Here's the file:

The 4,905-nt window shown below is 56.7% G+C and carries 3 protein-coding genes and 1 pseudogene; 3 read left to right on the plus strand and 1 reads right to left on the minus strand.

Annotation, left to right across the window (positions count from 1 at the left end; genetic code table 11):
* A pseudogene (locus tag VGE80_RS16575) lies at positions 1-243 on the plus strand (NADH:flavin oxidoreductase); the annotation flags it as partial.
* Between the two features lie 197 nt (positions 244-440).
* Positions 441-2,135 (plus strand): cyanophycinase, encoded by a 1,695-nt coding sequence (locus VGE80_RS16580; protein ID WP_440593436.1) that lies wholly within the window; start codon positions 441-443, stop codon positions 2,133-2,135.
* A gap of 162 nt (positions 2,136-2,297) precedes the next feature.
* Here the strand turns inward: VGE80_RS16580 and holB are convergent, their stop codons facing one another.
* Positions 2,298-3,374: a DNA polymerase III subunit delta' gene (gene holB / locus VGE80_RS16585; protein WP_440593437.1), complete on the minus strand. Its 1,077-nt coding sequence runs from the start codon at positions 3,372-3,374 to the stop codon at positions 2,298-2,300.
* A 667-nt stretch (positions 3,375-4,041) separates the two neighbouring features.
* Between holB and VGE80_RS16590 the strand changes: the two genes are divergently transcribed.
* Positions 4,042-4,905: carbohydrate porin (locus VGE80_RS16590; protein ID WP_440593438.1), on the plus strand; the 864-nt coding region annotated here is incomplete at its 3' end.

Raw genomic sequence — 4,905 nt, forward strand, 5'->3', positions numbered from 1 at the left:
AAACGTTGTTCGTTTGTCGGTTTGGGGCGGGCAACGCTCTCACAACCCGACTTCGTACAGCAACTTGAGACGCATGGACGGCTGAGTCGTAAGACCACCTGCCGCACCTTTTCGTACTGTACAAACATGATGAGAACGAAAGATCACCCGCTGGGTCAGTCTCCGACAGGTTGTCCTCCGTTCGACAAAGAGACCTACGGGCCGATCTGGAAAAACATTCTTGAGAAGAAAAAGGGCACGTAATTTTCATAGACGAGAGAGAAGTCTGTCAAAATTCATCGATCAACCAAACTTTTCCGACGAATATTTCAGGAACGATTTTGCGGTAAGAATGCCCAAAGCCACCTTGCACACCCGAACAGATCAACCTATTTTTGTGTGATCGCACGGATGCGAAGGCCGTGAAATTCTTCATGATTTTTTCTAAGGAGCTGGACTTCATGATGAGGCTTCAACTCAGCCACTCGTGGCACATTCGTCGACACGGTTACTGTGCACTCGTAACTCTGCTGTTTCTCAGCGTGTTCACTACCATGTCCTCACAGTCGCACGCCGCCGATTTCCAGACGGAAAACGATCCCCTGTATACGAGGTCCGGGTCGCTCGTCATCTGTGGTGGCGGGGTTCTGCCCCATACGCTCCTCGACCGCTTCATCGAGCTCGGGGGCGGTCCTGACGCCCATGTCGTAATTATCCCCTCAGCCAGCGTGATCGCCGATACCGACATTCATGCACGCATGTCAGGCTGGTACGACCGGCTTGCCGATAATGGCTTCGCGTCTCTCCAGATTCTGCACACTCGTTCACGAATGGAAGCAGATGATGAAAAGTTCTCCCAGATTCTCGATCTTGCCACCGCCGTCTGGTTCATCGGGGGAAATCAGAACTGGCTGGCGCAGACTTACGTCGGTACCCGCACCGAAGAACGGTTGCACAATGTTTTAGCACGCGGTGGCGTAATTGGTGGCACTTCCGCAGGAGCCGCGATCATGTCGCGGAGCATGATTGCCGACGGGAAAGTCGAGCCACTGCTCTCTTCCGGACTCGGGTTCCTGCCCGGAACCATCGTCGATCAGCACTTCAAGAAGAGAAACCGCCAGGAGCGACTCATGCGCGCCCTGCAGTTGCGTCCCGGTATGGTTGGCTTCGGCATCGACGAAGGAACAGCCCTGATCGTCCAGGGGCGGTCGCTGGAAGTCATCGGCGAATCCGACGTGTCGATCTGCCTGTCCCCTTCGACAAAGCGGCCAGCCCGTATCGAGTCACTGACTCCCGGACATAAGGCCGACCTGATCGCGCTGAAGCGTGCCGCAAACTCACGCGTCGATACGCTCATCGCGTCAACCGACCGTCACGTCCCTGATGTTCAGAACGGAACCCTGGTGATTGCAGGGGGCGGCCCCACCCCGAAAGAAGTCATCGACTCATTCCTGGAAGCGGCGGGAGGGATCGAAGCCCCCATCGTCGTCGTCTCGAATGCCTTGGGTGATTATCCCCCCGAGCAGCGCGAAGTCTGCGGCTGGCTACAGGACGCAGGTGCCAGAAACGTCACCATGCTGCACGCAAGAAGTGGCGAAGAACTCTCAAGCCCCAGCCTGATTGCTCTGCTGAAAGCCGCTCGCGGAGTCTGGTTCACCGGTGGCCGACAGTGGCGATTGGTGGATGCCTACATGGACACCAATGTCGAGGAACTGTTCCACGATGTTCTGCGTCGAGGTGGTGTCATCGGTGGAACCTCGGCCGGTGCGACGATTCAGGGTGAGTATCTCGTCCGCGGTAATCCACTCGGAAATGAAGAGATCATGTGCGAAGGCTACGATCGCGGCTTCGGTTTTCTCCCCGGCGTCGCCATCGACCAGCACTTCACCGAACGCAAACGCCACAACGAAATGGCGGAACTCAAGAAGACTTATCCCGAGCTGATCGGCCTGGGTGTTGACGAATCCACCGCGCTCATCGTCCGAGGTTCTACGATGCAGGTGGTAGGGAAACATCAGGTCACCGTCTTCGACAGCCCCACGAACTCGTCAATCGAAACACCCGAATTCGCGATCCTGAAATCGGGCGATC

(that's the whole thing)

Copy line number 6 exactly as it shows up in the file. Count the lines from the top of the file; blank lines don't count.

* A gap of 162 nt (positions 2,136-2,297) precedes the next feature.